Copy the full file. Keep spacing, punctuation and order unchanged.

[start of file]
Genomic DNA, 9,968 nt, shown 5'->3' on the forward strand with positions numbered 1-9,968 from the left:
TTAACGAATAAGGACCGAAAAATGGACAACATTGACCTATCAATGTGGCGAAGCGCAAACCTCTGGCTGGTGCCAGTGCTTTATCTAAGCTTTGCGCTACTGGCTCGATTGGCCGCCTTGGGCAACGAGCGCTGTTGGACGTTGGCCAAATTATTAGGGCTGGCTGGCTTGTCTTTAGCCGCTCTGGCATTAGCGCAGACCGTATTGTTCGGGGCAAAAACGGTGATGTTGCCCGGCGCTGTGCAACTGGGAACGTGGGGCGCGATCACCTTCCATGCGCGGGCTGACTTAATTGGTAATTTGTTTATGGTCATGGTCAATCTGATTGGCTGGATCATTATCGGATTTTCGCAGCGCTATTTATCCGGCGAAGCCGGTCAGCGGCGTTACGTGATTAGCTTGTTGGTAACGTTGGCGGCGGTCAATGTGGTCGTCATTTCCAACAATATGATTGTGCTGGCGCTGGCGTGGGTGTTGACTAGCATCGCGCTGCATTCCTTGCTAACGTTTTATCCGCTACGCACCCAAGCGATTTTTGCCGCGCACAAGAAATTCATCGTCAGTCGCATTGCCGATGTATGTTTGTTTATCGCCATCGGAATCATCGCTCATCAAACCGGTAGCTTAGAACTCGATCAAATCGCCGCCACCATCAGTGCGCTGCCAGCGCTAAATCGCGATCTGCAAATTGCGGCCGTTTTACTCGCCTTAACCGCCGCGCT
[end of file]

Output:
Genomic DNA, 9,968 nt, shown 5'->3' on the forward strand with positions numbered 1-9,968 from the left:
TTAACGAATAAGGACCGAAAAATGGACAACATTGACCTATCAATGTGGCGAAGCGCAAACCTCTGGCTGGTGCCAGTGCTTTATCTAAGCTTTGCGCTACTGGCTCGATTGGCCGCCTTGGGCAACGAGCGCTGTTGGACGTTGGCCAAATTATTAGGGCTGGCTGGCTTGTCTTTAGCCGCTCTGGCATTAGCGCAGACCGTATTGTTCGGGGCAAAAACGGTGATGTTGCCCGGCGCTGTGCAACTGGGAACGTGGGGCGCGATCACCTTCCATGCGCGGGCTGACTTAATTGGTAATTTGTTTATGGTCATGGTCAATCTGATTGGCTGGATCATTATCGGATTTTCGCAGCGCTATTTATCCGGCGAAGCCGGTCAGCGGCGTTACGTGATTAGCTTGTTGGTAACGTTGGCGGCGGTCAATGTGGTCGTCATTTCCAACAATATGATTGTGCTGGCGCTGGCGTGGGTGTTGACTAGCATCGCGCTGCATTCCTTGCTAACGTTTTATCCGCTACGCACCCAAGCGATTTTTGCCGCGCACAAGAAATTCATCGTCAGTCGCATTGCCGATGTATGTTTGTTTATCGCCATCGGAATCATCGCTCATCAAACCGGTAGCTTAGAACTCGATCAAATCGCCGCCACCATCAGTGCGCTGCCAGCGCTAAATCGCGATCTGCAAATTGCGGCCGTTTTACTCGCCTTAACCGCCGCGCT